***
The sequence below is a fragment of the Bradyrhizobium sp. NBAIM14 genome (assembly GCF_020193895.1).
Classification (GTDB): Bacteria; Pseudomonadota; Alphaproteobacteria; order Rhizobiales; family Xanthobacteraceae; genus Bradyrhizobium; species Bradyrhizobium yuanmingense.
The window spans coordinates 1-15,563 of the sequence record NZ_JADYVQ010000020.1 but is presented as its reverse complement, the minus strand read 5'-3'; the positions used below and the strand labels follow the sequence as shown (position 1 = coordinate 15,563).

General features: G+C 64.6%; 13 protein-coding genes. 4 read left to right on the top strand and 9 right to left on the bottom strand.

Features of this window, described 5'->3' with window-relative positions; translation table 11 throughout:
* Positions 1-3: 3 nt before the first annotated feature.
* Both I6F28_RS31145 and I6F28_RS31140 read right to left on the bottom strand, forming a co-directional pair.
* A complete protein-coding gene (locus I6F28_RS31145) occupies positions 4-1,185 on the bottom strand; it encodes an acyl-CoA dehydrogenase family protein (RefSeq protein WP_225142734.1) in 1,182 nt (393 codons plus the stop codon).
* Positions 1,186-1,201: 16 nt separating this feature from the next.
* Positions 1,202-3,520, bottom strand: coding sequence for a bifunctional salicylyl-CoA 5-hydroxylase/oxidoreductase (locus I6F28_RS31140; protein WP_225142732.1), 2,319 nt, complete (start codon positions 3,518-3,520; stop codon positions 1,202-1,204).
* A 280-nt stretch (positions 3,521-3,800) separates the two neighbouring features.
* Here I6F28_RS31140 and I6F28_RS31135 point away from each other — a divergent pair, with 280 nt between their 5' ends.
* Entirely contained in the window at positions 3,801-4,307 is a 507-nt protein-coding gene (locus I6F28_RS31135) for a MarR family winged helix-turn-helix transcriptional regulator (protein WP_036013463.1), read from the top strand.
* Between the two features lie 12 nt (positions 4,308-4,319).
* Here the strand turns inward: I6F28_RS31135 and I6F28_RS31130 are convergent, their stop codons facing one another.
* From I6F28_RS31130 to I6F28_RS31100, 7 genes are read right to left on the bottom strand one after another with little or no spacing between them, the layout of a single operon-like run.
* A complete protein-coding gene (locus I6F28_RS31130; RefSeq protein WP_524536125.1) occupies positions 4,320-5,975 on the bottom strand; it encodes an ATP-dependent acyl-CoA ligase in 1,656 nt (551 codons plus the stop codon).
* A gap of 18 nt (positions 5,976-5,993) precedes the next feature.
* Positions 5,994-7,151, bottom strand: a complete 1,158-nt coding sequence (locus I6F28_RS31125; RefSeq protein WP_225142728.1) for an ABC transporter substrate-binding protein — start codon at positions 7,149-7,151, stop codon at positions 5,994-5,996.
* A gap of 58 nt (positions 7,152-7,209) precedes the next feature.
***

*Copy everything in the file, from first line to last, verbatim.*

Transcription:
The sequence below is a fragment of the Bradyrhizobium sp. NBAIM14 genome (assembly GCF_020193895.1).
Classification (GTDB): Bacteria; Pseudomonadota; Alphaproteobacteria; order Rhizobiales; family Xanthobacteraceae; genus Bradyrhizobium; species Bradyrhizobium yuanmingense.
The window spans coordinates 1-15,563 of the sequence record NZ_JADYVQ010000020.1 but is presented as its reverse complement, the minus strand read 5'-3'; the positions used below and the strand labels follow the sequence as shown (position 1 = coordinate 15,563).

General features: G+C 64.6%; 13 protein-coding genes. 4 read left to right on the top strand and 9 right to left on the bottom strand.

Features of this window, described 5'->3' with window-relative positions; translation table 11 throughout:
* Positions 1-3: 3 nt before the first annotated feature.
* Both I6F28_RS31145 and I6F28_RS31140 read right to left on the bottom strand, forming a co-directional pair.
* A complete protein-coding gene (locus I6F28_RS31145) occupies positions 4-1,185 on the bottom strand; it encodes an acyl-CoA dehydrogenase family protein (RefSeq protein WP_225142734.1) in 1,182 nt (393 codons plus the stop codon).
* Positions 1,186-1,201: 16 nt separating this feature from the next.
* Positions 1,202-3,520, bottom strand: coding sequence for a bifunctional salicylyl-CoA 5-hydroxylase/oxidoreductase (locus I6F28_RS31140; protein WP_225142732.1), 2,319 nt, complete (start codon positions 3,518-3,520; stop codon positions 1,202-1,204).
* A 280-nt stretch (positions 3,521-3,800) separates the two neighbouring features.
* Here I6F28_RS31140 and I6F28_RS31135 point away from each other — a divergent pair, with 280 nt between their 5' ends.
* Entirely contained in the window at positions 3,801-4,307 is a 507-nt protein-coding gene (locus I6F28_RS31135) for a MarR family winged helix-turn-helix transcriptional regulator (protein WP_036013463.1), read from the top strand.
* Between the two features lie 12 nt (positions 4,308-4,319).
* Here the strand turns inward: I6F28_RS31135 and I6F28_RS31130 are convergent, their stop codons facing one another.
* From I6F28_RS31130 to I6F28_RS31100, 7 genes are read right to left on the bottom strand one after another with little or no spacing between them, the layout of a single operon-like run.
* A complete protein-coding gene (locus I6F28_RS31130; RefSeq protein WP_524536125.1) occupies positions 4,320-5,975 on the bottom strand; it encodes an ATP-dependent acyl-CoA ligase in 1,656 nt (551 codons plus the stop codon).
* A gap of 18 nt (positions 5,976-5,993) precedes the next feature.
* Positions 5,994-7,151, bottom strand: a complete 1,158-nt coding sequence (locus I6F28_RS31125; RefSeq protein WP_225142728.1) for an ABC transporter substrate-binding protein — start codon at positions 7,149-7,151, stop codon at positions 5,994-5,996.
* A gap of 58 nt (positions 7,152-7,209) precedes the next feature.